Blacks, Latinos, and the Poor Less Likely to Receive $ 1,200 Checks


WASHINGTON – With another round of stimulus checks underway, a new study concludes that poor people, black or Latin were less likely to receive the $ 1,200 payments distributed last spring under a new federal law aimed at mitigating the economic fallout from the coronavirus pandemic.

The study by the nonpartisan Tax Policy Center concluded that while the roll-out of cash payments was successful in many ways, there were significant disparities in terms of income, race, ethnicity and citizenship. family in terms of recipients of the money.

Thirty percent of adults under 65 said their families had not received the stimulus payments or were unsure if the money had arrived by the end of May.

Only six in 10 adults (nearly 59 percent) with incomes at or below 100 percent of the federal poverty line reported receiving the payments. Almost 74% of white adults said they got the checks, compared to nearly 69% of black adults and almost 64% of Hispanics.

The report cited various reasons for the disparities, such as some people not having a bank account or not having internet access. Among Latinos, some adults may have been ineligible because they or their spouse were undocumented or did not qualify as residents of the United States, according to the report.

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The problems identified in the report could pose problems again if lawmakers decide to send a second round of stimulus payments, as planned.

Congressional leaders hope to have another coronavirus aid package ready by the end of the month. President Donald Trump met with GOP leaders Monday at the White House and outlined his main demands for the package.

While Republicans and Democrats have different ideas on what should be in the next bill, they all seem to agree that many Americans need another stimulus check to help them recover from the economic woes caused. by the pandemic.

“I think we’ve made a lot of progress,” Trump said of the negotiations.

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More than 159 million checks totaling $ 267 billion were distributed in the first round of stimulus payments earlier this year. Payments of up to $ 1,200 were made to individuals with adjusted gross income of $ 75,000 or less. Married couples who filed a joint application and had incomes of up to $ 150,000 were eligible for $ 2,400.

The Internal Revenue Service used the 2018 and 2019 tax returns to determine how much stimulus money a beneficiary would receive. But most people with incomes below the federal poverty line are not required to file tax returns, making it harder for the government to find them if they were eligible for a stimulus payment.

This was the biggest barrier to getting checks for many people, according to the Center for Tax Policy report. In some cases, people may not know they were eligible for a check.

Another problem was that many people who had not received a check by the end of May did not have bank accounts, according to the report. Most people received the stimulus money as a direct deposit into their account. People without a bank account had to wait for the Treasury Department to send them a paper check, a process that began later than direct deposits.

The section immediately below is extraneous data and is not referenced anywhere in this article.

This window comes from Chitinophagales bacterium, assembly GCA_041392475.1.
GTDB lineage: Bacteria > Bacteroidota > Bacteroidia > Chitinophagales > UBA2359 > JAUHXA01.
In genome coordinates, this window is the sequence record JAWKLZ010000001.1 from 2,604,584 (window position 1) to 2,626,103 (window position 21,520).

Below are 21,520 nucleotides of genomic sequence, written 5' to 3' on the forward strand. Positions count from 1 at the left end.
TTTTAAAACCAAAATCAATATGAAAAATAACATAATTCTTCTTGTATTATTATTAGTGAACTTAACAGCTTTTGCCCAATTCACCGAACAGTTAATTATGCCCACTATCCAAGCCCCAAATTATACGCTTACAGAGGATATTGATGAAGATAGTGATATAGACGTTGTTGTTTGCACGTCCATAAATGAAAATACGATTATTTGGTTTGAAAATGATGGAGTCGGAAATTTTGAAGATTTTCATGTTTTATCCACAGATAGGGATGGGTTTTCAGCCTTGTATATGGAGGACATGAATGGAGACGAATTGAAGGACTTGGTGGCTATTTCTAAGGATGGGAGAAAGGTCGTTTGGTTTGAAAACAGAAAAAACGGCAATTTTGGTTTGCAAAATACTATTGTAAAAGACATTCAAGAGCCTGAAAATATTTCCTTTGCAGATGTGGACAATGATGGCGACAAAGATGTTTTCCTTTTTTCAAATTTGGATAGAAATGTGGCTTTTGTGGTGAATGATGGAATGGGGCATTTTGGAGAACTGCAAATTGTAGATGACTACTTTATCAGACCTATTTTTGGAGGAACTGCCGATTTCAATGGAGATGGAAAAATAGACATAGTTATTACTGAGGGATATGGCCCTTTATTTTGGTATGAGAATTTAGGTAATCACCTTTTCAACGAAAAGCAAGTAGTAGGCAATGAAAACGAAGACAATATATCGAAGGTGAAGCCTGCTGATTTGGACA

Another obstacle, according to the report, is the role of the Internet in the distribution process. People who have not filed income tax returns in the past two years can enter their information into an online portal provided by the IRS. But one in five low-income people who did not receive a check said they did not have Internet access at home.

“It’s a problem at all times, but it’s a particular problem during the pandemic,” said Janet Holtzblatt, a tax expert and lead author of the study.

Many libraries or other facilities offering free internet access or voluntary tax assistance have been closed due to the coronavirus pandemic. Filing a paper claim was not possible because IRS offices were also closed due to the pandemic and faced a significant backlog when they began to reopen in stages.

For many people, that meant “there was no other option,” Holtzblatt said.

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The study suggests that one way to get around this problem in the next cycle would be to channel payments to non-tax filers through state agencies that administer the Supplemental Nutritional Assistance program or benefits. Medicaid. But that could require changes to federal privacy laws and investments in new infrastructure, according to the report.

Another way to get money faster to recipients who don’t have a bank account would be to issue prepaid debit cards. The Treasury tried this approach in May and sent stimulus payments to 4 million people via debit cards.

“The problem was that they came in envelopes with the seller’s name, and the cards had the seller’s name on it,” Holtzblatt said. “So what do you do when you get a card from someone you don’t recognize?” A lot of people did what I would have done and said, “Oh, that’s junk mail,” and tore it up and threw it away.

The government could avoid this problem in the next round, she said, by making sure the Treasury Department is marked on the envelope that debit cards are mailed and included on the cards themselves- same.

“It would help provide people with money,” Holtzblatt said.

Michael Collins covers the White House. Contact him on Twitter @mcollinsNEWS.


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